TikTok gears up for its big day in Congress


CEO Shou Zi Chew says the company will never share U.S. user data with China

As the Biden administration escalates its threats against TikTok, the company is preparing for its chief executive’s first appearance before Congress. Given recent gestures from the White House, lawmakers and federal law enforcement agencies, TikTok CEO Shou Zi Chew is in for a potentially harsh turn under the glare of the government’s big, bright lights.

In opening statements published before the hearing, Chew offered reassurances that the company would safeguard the safety of minors, bolster its privacy and security practices and ward off any possibility of “unauthorized foreign access” to U.S. user data.

“… I understand that there are concerns stemming from the inaccurate belief that TikTok’s corporate structure makes it beholden to the Chinese government or that it shares information about U.S. users with the Chinese government,” Chew said. “This is emphatically untrue.”

Chew asserted that TikTok has never shared data on U.S. users with the Chinese government nor has it ever received a request to do so. If China did request access to data on Americans, Chew argued that the company would not comply.

“Let me state this unequivocally: ByteDance is not an agent of China or any other country,” Chew said.

Prior to Thursday’s hearing, Chew took to the app to announce that TikTok now has more than 150 million users in the U.S., a sizable jump up from its last reported numbers. The milestone cuts both ways, underlining concerns about TikTok’s massive influence among Americans and serving as a threat that a U.S. ban would outrage users and creators alike. At least one group of creators is staging a protest of the proposed ban in Washington, D.C. this week, drawing attention to the negative impact it would have on their businesses.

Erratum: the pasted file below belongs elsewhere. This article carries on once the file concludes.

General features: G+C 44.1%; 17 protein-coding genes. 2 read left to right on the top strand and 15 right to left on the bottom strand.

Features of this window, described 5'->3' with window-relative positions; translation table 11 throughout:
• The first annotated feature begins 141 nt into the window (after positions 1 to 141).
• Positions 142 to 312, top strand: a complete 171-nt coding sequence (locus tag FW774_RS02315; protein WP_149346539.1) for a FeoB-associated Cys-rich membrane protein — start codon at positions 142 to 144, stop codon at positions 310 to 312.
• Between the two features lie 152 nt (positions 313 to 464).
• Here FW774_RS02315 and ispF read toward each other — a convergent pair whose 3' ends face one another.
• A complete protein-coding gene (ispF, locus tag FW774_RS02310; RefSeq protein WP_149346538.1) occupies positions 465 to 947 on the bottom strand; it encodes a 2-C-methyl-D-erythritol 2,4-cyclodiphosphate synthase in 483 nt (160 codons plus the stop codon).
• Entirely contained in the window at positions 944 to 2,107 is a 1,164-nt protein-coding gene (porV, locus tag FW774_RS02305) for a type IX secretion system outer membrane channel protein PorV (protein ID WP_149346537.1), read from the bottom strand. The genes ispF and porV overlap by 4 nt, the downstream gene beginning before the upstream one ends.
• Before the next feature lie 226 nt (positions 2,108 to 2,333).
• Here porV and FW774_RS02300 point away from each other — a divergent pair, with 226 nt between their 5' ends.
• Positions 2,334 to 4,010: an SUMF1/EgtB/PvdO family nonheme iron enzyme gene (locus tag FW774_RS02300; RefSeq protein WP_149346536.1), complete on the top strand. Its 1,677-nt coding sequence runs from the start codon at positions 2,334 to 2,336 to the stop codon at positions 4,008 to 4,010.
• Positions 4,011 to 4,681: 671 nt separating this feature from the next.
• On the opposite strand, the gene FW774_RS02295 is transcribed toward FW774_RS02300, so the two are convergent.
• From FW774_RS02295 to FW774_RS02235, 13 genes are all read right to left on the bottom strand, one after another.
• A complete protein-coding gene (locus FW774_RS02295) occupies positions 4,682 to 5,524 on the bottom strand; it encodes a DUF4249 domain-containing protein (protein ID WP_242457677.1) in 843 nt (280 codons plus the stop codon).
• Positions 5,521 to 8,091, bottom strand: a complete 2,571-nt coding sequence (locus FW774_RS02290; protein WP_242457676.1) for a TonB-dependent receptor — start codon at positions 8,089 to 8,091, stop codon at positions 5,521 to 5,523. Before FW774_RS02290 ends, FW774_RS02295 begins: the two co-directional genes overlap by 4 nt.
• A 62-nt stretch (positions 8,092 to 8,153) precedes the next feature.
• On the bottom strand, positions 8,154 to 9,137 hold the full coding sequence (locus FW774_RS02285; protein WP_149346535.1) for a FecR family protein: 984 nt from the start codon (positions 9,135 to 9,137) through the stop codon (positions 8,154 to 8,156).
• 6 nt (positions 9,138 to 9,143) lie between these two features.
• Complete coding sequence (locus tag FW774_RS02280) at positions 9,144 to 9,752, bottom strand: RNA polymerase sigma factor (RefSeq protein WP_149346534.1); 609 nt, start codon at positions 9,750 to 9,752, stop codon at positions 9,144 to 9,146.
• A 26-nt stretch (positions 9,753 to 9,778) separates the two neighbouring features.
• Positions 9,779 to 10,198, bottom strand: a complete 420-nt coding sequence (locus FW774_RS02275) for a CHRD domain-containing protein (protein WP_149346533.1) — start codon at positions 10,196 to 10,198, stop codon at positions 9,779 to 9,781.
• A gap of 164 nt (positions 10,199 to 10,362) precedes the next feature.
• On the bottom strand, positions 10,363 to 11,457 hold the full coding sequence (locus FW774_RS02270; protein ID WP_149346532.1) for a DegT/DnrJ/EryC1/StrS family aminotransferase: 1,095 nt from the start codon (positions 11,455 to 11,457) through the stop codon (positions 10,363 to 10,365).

The hearing, hosted by the now Republican-led House Energy and Commerce Committee, will be held on Thursday March 23 at 10 AM ET. Titled “TikTok: How Congress Can Safeguard American Data Privacy and Protect Children from Online Harms,” questions from lawmakers on both sides of the aisle are will span myriad criticisms of the company, from national security concerns over TikTok’s Chinese ownership to its impact on young users’ mental health.

“Americans deserve to know the extent to which their privacy is jeopardized and their data is manipulated by ByteDance-owned TikTok’s relationship with China,” Committee Chair Cathy McMorris Rodgers said. “What’s worse, we know Big Tech companies, like TikTok, use harmful algorithms to exploit children for profit and expose them to dangerous content online.”

The committee’s leadership also said that it intends to press Chew over measures that TikTok is taking to protect kids on the app, noting that the hearing is the latest effort to make tech companies accountable for their negative impacts on society. Lawmakers will likely push the hardest on worries that because TikTok parent company ByteDance is based in China with Chinese ownership that it could be leveraged by the Chinese government to further state interests.